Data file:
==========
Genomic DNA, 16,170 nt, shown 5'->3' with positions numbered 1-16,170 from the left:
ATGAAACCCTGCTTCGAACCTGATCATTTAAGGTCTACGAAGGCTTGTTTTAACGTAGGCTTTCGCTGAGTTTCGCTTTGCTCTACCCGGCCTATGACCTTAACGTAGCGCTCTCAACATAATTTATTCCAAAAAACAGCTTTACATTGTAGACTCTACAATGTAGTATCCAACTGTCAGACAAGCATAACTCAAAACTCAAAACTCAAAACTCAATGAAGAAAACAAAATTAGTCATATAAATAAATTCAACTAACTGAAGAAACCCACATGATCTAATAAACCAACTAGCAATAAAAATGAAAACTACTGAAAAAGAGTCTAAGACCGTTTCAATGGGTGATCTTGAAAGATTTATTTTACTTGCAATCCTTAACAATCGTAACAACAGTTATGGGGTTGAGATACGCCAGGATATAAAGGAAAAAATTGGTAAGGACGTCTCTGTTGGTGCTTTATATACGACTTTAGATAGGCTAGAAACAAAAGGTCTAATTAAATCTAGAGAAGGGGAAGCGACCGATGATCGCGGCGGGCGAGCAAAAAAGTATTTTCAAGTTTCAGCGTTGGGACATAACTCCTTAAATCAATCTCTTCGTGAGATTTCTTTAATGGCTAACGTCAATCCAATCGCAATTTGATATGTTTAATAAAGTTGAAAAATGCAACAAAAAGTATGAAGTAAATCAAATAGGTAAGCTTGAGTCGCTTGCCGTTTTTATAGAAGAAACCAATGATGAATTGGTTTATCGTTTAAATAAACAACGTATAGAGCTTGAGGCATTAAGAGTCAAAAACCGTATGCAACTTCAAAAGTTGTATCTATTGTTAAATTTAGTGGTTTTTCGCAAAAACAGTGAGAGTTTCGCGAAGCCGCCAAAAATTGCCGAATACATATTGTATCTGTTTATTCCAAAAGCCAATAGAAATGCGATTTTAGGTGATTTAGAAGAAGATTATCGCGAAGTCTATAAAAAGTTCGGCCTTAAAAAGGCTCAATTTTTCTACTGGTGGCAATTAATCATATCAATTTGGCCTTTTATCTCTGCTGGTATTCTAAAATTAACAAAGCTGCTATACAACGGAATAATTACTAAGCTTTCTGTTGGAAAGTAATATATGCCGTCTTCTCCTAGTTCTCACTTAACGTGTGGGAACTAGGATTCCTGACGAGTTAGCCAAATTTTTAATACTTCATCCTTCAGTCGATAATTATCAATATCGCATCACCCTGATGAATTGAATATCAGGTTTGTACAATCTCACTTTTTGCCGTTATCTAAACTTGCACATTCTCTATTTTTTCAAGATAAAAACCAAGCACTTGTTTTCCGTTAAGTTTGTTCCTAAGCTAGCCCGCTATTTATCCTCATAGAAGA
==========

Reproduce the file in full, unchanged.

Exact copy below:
Genomic DNA, 16,170 nt, shown 5'->3' with positions numbered 1-16,170 from the left:
ATGAAACCCTGCTTCGAACCTGATCATTTAAGGTCTACGAAGGCTTGTTTTAACGTAGGCTTTCGCTGAGTTTCGCTTTGCTCTACCCGGCCTATGACCTTAACGTAGCGCTCTCAACATAATTTATTCCAAAAAACAGCTTTACATTGTAGACTCTACAATGTAGTATCCAACTGTCAGACAAGCATAACTCAAAACTCAAAACTCAAAACTCAATGAAGAAAACAAAATTAGTCATATAAATAAATTCAACTAACTGAAGAAACCCACATGATCTAATAAACCAACTAGCAATAAAAATGAAAACTACTGAAAAAGAGTCTAAGACCGTTTCAATGGGTGATCTTGAAAGATTTATTTTACTTGCAATCCTTAACAATCGTAACAACAGTTATGGGGTTGAGATACGCCAGGATATAAAGGAAAAAATTGGTAAGGACGTCTCTGTTGGTGCTTTATATACGACTTTAGATAGGCTAGAAACAAAAGGTCTAATTAAATCTAGAGAAGGGGAAGCGACCGATGATCGCGGCGGGCGAGCAAAAAAGTATTTTCAAGTTTCAGCGTTGGGACATAACTCCTTAAATCAATCTCTTCGTGAGATTTCTTTAATGGCTAACGTCAATCCAATCGCAATTTGATATGTTTAATAAAGTTGAAAAATGCAACAAAAAGTATGAAGTAAATCAAATAGGTAAGCTTGAGTCGCTTGCCGTTTTTATAGAAGAAACCAATGATGAATTGGTTTATCGTTTAAATAAACAACGTATAGAGCTTGAGGCATTAAGAGTCAAAAACCGTATGCAACTTCAAAAGTTGTATCTATTGTTAAATTTAGTGGTTTTTCGCAAAAACAGTGAGAGTTTCGCGAAGCCGCCAAAAATTGCCGAATACATATTGTATCTGTTTATTCCAAAAGCCAATAGAAATGCGATTTTAGGTGATTTAGAAGAAGATTATCGCGAAGTCTATAAAAAGTTCGGCCTTAAAAAGGCTCAATTTTTCTACTGGTGGCAATTAATCATATCAATTTGGCCTTTTATCTCTGCTGGTATTCTAAAATTAACAAAGCTGCTATACAACGGAATAATTACTAAGCTTTCTGTTGGAAAGTAATATATGCCGTCTTCTCCTAGTTCTCACTTAACGTGTGGGAACTAGGATTCCTGACGAGTTAGCCAAATTTTTAATACTTCATCCTTCAGTCGATAATTATCAATATCGCATCACCCTGATGAATTGAATATCAGGTTTGTACAATCTCACTTTTTGCCGTTATCTAAACTTGCACATTCTCTATTTTTTCAAGATAAAAACCAAGCACTTGTTTTCCGTTAAGTTTGTTCCTAAGCTAGCCCGCTATTTATCCTCATAGAAGA